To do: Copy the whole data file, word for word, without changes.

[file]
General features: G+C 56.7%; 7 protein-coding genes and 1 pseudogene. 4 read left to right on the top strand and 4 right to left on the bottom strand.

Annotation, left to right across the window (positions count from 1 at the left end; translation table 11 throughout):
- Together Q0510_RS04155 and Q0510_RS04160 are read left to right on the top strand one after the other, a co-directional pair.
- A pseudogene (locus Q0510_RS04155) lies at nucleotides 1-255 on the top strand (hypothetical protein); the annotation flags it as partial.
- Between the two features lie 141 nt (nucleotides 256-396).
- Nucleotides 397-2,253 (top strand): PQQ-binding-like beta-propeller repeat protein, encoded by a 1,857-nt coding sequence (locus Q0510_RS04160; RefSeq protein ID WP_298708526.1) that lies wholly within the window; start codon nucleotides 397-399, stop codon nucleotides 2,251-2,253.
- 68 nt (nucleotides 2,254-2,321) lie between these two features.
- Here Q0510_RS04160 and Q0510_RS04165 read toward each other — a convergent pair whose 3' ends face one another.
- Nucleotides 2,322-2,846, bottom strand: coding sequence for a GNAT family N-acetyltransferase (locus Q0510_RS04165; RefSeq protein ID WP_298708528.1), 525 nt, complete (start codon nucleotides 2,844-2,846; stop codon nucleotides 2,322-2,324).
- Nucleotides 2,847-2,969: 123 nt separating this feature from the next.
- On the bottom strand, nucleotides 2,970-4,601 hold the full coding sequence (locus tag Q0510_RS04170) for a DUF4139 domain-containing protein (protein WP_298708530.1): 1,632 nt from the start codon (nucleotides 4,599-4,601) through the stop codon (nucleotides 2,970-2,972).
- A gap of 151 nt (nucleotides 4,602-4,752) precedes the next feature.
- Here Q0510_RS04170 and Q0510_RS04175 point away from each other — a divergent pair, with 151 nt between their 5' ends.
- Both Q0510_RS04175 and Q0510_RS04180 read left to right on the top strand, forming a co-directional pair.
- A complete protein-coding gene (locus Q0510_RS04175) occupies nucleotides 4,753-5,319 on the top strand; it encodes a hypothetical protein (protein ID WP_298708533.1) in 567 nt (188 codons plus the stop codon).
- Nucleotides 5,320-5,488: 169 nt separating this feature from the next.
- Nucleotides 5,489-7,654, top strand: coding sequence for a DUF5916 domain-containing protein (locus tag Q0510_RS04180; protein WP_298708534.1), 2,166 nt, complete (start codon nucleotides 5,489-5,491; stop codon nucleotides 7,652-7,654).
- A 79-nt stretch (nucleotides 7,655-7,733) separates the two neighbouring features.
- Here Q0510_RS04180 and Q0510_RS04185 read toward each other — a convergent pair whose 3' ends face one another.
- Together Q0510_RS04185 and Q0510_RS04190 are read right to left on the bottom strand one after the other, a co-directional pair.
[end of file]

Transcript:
General features: G+C 56.7%; 7 protein-coding genes and 1 pseudogene. 4 read left to right on the top strand and 4 right to left on the bottom strand.

Annotation, left to right across the window (positions count from 1 at the left end; translation table 11 throughout):
- Together Q0510_RS04155 and Q0510_RS04160 are read left to right on the top strand one after the other, a co-directional pair.
- A pseudogene (locus Q0510_RS04155) lies at nucleotides 1-255 on the top strand (hypothetical protein); the annotation flags it as partial.
- Between the two features lie 141 nt (nucleotides 256-396).
- Nucleotides 397-2,253 (top strand): PQQ-binding-like beta-propeller repeat protein, encoded by a 1,857-nt coding sequence (locus Q0510_RS04160; RefSeq protein ID WP_298708526.1) that lies wholly within the window; start codon nucleotides 397-399, stop codon nucleotides 2,251-2,253.
- 68 nt (nucleotides 2,254-2,321) lie between these two features.
- Here Q0510_RS04160 and Q0510_RS04165 read toward each other — a convergent pair whose 3' ends face one another.
- Nucleotides 2,322-2,846, bottom strand: coding sequence for a GNAT family N-acetyltransferase (locus Q0510_RS04165; RefSeq protein ID WP_298708528.1), 525 nt, complete (start codon nucleotides 2,844-2,846; stop codon nucleotides 2,322-2,324).
- Nucleotides 2,847-2,969: 123 nt separating this feature from the next.
- On the bottom strand, nucleotides 2,970-4,601 hold the full coding sequence (locus tag Q0510_RS04170) for a DUF4139 domain-containing protein (protein WP_298708530.1): 1,632 nt from the start codon (nucleotides 4,599-4,601) through the stop codon (nucleotides 2,970-2,972).
- A gap of 151 nt (nucleotides 4,602-4,752) precedes the next feature.
- Here Q0510_RS04170 and Q0510_RS04175 point away from each other — a divergent pair, with 151 nt between their 5' ends.
- Both Q0510_RS04175 and Q0510_RS04180 read left to right on the top strand, forming a co-directional pair.
- A complete protein-coding gene (locus Q0510_RS04175) occupies nucleotides 4,753-5,319 on the top strand; it encodes a hypothetical protein (protein ID WP_298708533.1) in 567 nt (188 codons plus the stop codon).
- Nucleotides 5,320-5,488: 169 nt separating this feature from the next.
- Nucleotides 5,489-7,654, top strand: coding sequence for a DUF5916 domain-containing protein (locus tag Q0510_RS04180; protein WP_298708534.1), 2,166 nt, complete (start codon nucleotides 5,489-5,491; stop codon nucleotides 7,652-7,654).
- A 79-nt stretch (nucleotides 7,655-7,733) separates the two neighbouring features.
- Here Q0510_RS04180 and Q0510_RS04185 read toward each other — a convergent pair whose 3' ends face one another.
- Together Q0510_RS04185 and Q0510_RS04190 are read right to left on the bottom strand one after the other, a co-directional pair.